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Ten Rules Every Inventor Should Know

Want to learn what every inventor should know from an industry expert?

Our Guest Blogger, David Pressman is a patent attorney in San Francisco. He is also the author of the best-selling book and well-known guide for inventors, "Patent It Yourself". He wanted to share some valuable advice with the readers of InventorSpot.com.

Here's his article:

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Here is a list of ten rules I recommend that every inventor follow in order to avoid major pitfalls in inventing and exploiting inventions. This list is by no means exhaustive, but if you follow these basic rules you'll avoid most major mistakes that novice inventors make.

1. Learn And Become Familiar With All The Forms Of Intellectual Property:

If you've come up with an invention, prior to deciding to try to patent it, you hold become familiar with all of the forms of intellectual property to be sure that a patent is the proper form of monopoly, or that it isn't the only form of monopoly to which you're entitled. Here are the seven types of intellectual property and a brief description of each; for a fuller discussion see Ch. 1 of PIY.

  • Utility Patents: can cover articles, machines (incl. circuits), compositions of matter (including animals, bacteria, etc.), processes (including programs and business methods) and new uses. The invention must be useful, novel, and unobvious.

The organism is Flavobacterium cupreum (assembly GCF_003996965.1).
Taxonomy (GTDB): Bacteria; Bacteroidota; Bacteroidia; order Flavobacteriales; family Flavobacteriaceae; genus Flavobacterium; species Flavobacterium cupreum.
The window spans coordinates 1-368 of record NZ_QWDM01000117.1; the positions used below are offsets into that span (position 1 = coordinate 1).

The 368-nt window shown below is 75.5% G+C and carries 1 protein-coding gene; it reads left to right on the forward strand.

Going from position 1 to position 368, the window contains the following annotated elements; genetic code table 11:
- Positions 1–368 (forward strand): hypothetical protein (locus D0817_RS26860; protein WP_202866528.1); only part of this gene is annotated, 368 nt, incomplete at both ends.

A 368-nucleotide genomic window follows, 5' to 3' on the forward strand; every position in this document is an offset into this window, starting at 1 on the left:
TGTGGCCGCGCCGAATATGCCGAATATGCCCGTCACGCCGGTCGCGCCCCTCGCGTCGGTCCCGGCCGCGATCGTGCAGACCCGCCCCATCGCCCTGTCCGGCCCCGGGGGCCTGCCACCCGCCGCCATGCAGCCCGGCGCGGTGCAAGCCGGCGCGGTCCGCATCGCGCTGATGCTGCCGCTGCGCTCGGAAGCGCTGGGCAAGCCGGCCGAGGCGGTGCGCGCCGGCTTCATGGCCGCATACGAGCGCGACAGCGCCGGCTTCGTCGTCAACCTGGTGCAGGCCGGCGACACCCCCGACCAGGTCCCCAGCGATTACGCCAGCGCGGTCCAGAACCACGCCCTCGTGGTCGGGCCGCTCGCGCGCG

• Design Patents: Covers articles whose shape or markings are ornamental, rather than utilitarian. Most suitable for utilitarian articles with integral design features. The design must be novel and unobvious.
  • Plant Patents cover asexually reproducible plants, usually followers.
  • Trademarks: A TM is a brand name for goods or services. Common-law rights arise from use, but it's better to register the mark with a state TM office or the US Patent and TM Office.
  • Copyright: Covers works of authors, artists, photographers, composers, programmers, etc. Covers only a particular form of expression of an idea, but not an idea per se. Not good for forms, TMs, slogans, methods, lists, formulae, utilitarian articles (unless artwork is separable from article), etc.
  • Trade Secrets: Covers novel information that has some commercial advantage. The information must be kept secret and must be undiscoverable from final product, even by reverse engineering. Usually only chemical formulae, industrial and commercial processes, and programs with controlled distribution can be covered by TS.
  • Unfair Competition: A catchall category based largely on judge-made law and "false-designation-of-origin statute" to cover trade names, slogans, trade dress, unfair practices, unjust enrichment, "palming off, etc.

2. Avoid All Fee-Based Invention Developers: